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Record Review: Lean In To It - Allison Crutchfield





Record Review: Lean In To It - Allison Crutchfield

One half of twin pop-punk wunderkind, Allison Crutchfield (ex-the Ackleys, ex-P.S. Eliot, Swearin’), steps out on her own with her solo EP Lean In To It. Mostly written in New York City and recorded between Philly and Birmingham, Crutchfield’s latest is a lo-fi daydream wrought with the weight of disillusionment and longing.
 
Buzzing to a start, Lean In To It’s first track, “SUPERMOON,” taps into the cosmic zeitgeist, while making the most of heartfelt lines and humming synth. Crutchfield’s vocals are as unabashed as her instrumentation - both lingering in the mind of listeners well after “SUPERMOON” has waned. “No One Talks” brings to mind The Blow and early post-punk ballads informed by a penchant for minimalism and fatigued emotions. Frenetic yet deliberate in diction, the song is a conversation conveyed via duet, a harmonized dialogue between probable lovers embodied by Crutchfield and Radiator Hospital’s Sam Cook-Parrott. “No One Talks” ignites with a backbeat reminiscent of Colleen Green’s “Worship You.” The murmured pulse of the track ceases suddenly signaling the probable passing of a romance.
 
“Rose Knows” is charming without being coy. Crutchfield and Cook’s delivery shares the same pop-glazed frankness found in early tracks by The Brunettes (circa “You Beautiful Militant”). Short and sweet, “Rose Knows” is almost an interlude of its own fruition, followed by the equally brief, yet more somber, “CC.” Crutchfiled leaves listeners with the matter of fact repetition of “I know I’m not the one who’s on your mind/I know I’m not the one who’s on your mind” set to its bittersweet synth.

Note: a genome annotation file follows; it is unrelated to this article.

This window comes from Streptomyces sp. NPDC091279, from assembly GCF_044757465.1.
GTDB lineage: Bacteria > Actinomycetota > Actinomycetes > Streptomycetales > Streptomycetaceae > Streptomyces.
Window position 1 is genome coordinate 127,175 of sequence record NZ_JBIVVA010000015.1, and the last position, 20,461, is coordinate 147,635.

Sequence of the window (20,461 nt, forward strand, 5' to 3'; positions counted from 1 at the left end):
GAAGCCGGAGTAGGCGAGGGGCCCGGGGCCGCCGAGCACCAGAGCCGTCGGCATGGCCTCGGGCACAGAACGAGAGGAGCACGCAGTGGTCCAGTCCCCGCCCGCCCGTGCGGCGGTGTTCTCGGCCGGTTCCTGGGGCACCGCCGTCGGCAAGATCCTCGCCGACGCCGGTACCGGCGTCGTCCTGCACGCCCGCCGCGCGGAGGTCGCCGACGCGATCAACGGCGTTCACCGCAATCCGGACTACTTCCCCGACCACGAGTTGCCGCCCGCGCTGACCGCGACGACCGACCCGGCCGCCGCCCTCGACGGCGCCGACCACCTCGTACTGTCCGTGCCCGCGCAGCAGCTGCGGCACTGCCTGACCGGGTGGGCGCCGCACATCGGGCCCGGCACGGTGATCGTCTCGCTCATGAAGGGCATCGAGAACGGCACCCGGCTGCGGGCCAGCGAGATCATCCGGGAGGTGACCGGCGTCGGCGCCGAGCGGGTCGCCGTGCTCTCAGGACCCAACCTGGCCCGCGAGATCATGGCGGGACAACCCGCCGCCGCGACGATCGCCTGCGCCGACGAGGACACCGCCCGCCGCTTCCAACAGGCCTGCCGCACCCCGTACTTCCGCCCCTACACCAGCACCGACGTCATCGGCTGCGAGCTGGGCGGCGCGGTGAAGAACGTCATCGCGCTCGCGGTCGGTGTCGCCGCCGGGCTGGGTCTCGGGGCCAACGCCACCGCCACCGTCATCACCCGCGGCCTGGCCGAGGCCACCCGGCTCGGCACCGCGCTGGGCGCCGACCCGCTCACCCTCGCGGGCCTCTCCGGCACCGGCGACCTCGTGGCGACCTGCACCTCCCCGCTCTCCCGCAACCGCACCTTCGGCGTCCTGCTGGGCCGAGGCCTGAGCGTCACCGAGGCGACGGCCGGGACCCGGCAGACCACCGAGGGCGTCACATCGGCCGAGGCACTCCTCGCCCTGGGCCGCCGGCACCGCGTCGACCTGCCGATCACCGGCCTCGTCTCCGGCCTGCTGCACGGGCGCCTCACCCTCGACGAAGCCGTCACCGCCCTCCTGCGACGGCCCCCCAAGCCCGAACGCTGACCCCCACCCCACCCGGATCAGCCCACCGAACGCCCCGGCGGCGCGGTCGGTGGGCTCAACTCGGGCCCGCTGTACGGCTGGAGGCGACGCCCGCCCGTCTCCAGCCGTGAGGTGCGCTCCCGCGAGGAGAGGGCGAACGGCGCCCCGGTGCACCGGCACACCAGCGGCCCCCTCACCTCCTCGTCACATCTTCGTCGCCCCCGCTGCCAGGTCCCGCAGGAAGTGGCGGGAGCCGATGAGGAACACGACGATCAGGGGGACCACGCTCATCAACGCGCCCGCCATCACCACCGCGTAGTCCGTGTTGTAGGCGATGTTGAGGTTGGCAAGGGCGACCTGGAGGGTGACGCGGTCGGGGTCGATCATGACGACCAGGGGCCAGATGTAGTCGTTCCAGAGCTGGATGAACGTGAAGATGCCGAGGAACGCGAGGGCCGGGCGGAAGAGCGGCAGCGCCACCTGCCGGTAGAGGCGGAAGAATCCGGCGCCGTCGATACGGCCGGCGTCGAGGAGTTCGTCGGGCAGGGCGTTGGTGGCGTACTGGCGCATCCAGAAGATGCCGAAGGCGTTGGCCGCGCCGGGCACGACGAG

“Lupe” is a love song of lethargy and yearning, showcasing an often times overlooked aspect of relationships. The disenchanted Crutchfield sings, “I never needed it.”  If anything, the track is a portrait of dissonant romance, while “You” possesses a caliber of critique and awareness evocative of early tracks by Jenny Lewis (think The Execution of All Things). “You” is unafraid and blatantly specific, possibly inspired by biography. Deeply personal yet still aware of the social parameters of its context, as Crutchfield states, “My generation is not stoic or serene” to a deliberately percussive and persistent backbeat. The song is self-aware, reflective, and self-assured. “I cannot be a part of your delusional pursuits,” it proclaims while the latter lines of the track recount the dilapidation of shared space, of crumbling architecture and experience, a possibly metaphorical mirror reflecting the decay of failing romance central to its melodic narrative. The record’s closing track, “Berlin,” furthers the lackluster relational landscape of “You,” like Best Coast’s lesser-known B-sides. The track is moody and audibly lush, a hauntingly accurate depiction of intimacy. 
 
Lean In To It is direct yet layered with subtleties; its unapologetic yet forthright. Emotion is awash in sincerity, juxtaposed to memorably well-crafted hooks. Like watching Miranda July’s The Future after heavy drinking or listening to Power, Corruption & Lies on repeat, Lean In To It resonates with its audience in an undeniable and unshakable way without employing idealistic antics or cynicism. Crutchfield’s aesthetic and anthems are painfully earnest in the best of ways. - Dianca Potts

Published: August 27, 2014 |

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